The car pictured here is not perfect. Actually, it’s very, very far, Mars distance from the Earth, far from perfect. The frame has over two hundred thousand miles on it. It was purchased with so many fake parts it could showcase for a factory in China. The previous owner decided he would spray paint the entire engine bay in silver without removing anything first as his way of “shaving” the bay (we’re still trying to figure that one out.)
This is exactly why we decided to feature this car. Local talent is usually hard to find, a lot like gold. You need to be some type of automotive leprechaun to find the cars that are hiding in garages, just a few miles away, in quiet suburban neighborhoods. In this case, according to the definition of supply and demand, local talent should be extremely valuable. Gold doesn’t have a giant neon sign saying “I’m here!”. You have to mine for it. Matt Hansen is doing the mining, the purifying, and the polishing, and his 240SX will be far from a loose nugget when he’s done with it.
When Matt purchased the car, the shell cost $3,800 dollars, and had a great-grandfather status 201,000 miles on it. The entire car was poorly primered with enough overspray to pass as a vandalized vehicle. The Apexi exhaust refused to fit properly, and the driver’s side hub was held on with bolts from the hardware store. The body kit is a fake BN Sports kit, covering a knockoff CX racing intercooler. There was no interior to speak of, and quite frankly, no floor to speak of either, because rust had moved in. The car was in need of desperate help if it was going to be saved.
Of course, the car is in good hands. Two other shells sit in Matt’s driveway, one being built for a customer, and one being traded for an R32 Skyline GTR. The garage of this suburban home in a quiet neighborhood is the equivalent of a Nissan gold mine. Race motors, transmissions, computers, boxes and bins full of parts, turbochargers, and anything designed to fit a Nissan S or SX chassis call Matt’s house home.
Thus far, Matt has worked on the engine bay only mildly. The car is capable of supporting nearly 500 bhp, with CP pistons, Eagle rods, Nismo head gaskets, ACL race main and rod bearings, HKS camshafts, an HKS exhaust manifold, Tomei dump pipe, and 550cc injectors. All of this is done to keep boosting the HKS GT25 turbo. A Power FC is on the parts list to keep the boosting under control.
Matt intends to replace the ancient and blown Tein coilovers that came with the car with a set from Powered by Max Japan (PBM), as well as PBM suspension arms, PBM solid subframe bushings, PBM steering knuckles, rear drop knuckles, and a PBM hydro e-brake with a second Willwood caliper for the emergency brake. PBM, if you’re reading this, we think he deserves a sponsorship.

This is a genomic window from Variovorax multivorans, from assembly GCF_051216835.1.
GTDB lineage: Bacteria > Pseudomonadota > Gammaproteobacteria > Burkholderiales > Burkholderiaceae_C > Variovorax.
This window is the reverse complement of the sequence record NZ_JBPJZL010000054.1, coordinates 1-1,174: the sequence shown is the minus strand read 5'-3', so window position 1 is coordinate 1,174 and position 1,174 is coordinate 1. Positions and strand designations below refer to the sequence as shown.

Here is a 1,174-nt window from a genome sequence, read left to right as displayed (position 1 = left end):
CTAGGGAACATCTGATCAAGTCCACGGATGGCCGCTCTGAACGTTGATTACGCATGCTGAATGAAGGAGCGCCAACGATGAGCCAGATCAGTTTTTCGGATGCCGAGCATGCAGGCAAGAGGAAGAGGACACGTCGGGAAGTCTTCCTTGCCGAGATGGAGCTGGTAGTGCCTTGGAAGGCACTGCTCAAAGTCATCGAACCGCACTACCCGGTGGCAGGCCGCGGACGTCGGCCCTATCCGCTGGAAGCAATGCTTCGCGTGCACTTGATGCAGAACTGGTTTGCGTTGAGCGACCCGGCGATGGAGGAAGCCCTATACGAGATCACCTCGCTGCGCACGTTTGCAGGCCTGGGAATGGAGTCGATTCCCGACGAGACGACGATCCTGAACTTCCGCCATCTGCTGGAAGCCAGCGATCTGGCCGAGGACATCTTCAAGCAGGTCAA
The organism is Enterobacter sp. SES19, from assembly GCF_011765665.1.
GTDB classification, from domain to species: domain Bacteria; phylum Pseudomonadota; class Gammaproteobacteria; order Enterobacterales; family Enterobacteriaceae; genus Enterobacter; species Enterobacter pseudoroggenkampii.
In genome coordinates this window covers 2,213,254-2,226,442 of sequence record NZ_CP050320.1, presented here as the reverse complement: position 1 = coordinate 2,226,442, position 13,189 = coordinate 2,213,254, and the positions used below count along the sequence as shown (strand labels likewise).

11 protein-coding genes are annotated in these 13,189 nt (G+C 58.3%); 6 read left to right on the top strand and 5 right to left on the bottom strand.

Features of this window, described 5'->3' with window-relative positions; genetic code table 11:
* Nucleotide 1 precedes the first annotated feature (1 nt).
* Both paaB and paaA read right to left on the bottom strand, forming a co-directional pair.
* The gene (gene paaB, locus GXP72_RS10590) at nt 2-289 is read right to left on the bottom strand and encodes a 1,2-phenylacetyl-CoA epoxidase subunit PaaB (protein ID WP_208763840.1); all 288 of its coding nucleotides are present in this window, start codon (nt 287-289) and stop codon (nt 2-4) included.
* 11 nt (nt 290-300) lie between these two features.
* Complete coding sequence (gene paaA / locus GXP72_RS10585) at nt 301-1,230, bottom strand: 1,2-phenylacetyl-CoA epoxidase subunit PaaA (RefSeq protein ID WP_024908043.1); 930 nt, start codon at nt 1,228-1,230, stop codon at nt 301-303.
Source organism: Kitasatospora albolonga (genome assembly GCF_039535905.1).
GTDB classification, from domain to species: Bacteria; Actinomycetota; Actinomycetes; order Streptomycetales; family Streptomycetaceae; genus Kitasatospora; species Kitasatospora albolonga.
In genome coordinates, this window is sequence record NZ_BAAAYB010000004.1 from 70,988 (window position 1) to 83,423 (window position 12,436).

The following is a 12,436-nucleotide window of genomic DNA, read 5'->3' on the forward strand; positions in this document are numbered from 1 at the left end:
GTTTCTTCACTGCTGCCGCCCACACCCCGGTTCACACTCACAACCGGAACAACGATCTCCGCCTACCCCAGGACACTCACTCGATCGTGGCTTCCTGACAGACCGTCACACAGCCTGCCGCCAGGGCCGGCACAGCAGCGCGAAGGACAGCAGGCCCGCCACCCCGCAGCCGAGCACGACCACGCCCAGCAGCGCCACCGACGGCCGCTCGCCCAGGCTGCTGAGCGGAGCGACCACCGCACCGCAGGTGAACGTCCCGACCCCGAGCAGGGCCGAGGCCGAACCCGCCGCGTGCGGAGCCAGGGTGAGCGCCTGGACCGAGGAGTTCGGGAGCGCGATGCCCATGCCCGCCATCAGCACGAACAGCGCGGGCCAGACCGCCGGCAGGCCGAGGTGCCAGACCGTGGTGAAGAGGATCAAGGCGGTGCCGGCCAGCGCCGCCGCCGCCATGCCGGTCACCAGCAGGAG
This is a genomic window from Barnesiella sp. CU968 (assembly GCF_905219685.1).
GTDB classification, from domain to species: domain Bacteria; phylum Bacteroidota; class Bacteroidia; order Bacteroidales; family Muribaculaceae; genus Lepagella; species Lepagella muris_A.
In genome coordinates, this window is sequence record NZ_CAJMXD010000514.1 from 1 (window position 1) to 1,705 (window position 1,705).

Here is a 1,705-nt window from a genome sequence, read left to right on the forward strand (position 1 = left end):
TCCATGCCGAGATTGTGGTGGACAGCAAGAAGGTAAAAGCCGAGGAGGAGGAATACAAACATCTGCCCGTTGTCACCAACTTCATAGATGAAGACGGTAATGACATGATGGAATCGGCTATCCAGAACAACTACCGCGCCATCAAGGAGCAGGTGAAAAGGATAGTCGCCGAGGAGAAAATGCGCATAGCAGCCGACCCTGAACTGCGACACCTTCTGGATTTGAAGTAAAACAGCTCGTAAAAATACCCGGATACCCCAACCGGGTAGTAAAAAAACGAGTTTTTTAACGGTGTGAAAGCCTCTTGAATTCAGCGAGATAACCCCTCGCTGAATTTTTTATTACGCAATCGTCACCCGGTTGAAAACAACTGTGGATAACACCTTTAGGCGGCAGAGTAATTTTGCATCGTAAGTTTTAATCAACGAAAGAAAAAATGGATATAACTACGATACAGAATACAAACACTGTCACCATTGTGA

A full interior now resides, with a classic and ultra rare set of Dmax floor mats. The 350Z seats will be sold and replaced with a set of Bride Vios 3 low max seats with Bride seat rails. The car actually had an automatic transmission prior, and eventually a pedal set will replace the current cut pedals.
The wooden steering wheel may seem very photogenic, but this car is intended to be a daily driven drifter, and it transmits vibrations from the solidly mounted SR20 horrifically. In its place will be a Nardi Deep Corn 330mm steering wheel with a Works Bell quick release. The Tomei shift knob will stay. A Cusco roll cage will soon keep everything solid during sideways action.
For some reason, the previous owner decided to paint the engine bay the colors of a training shoe. Matt hopes to correct this with a clean shade of Nissan red, polished pipes, and a polished or wrinkle red valve cover. This gold nugget will have its ill fitting body kit removed, and an original Nissan 240SX kit all around will sit just inches above the ground, covered in a new shade of Nissan red. A set of new Raybrig headlights will illuminate everything flying by at night.
As you read this, the Work Emotion XT7 wheels have now been put on the car, a custom heat shield for the brake master cylinder with gold wrap for its superior heat reflection ability has been made, and a very unique Isis exhaust has been fabricated to fit, channeling the exhaust all the way from the Tomei dump pipe out through four inch tips into the atmosphere.
There is far more to come on this car that quietly sits in its suburban New York neighborhood, being put together part by part, so stay tuned, because The Torque Post will be following its progress all the way.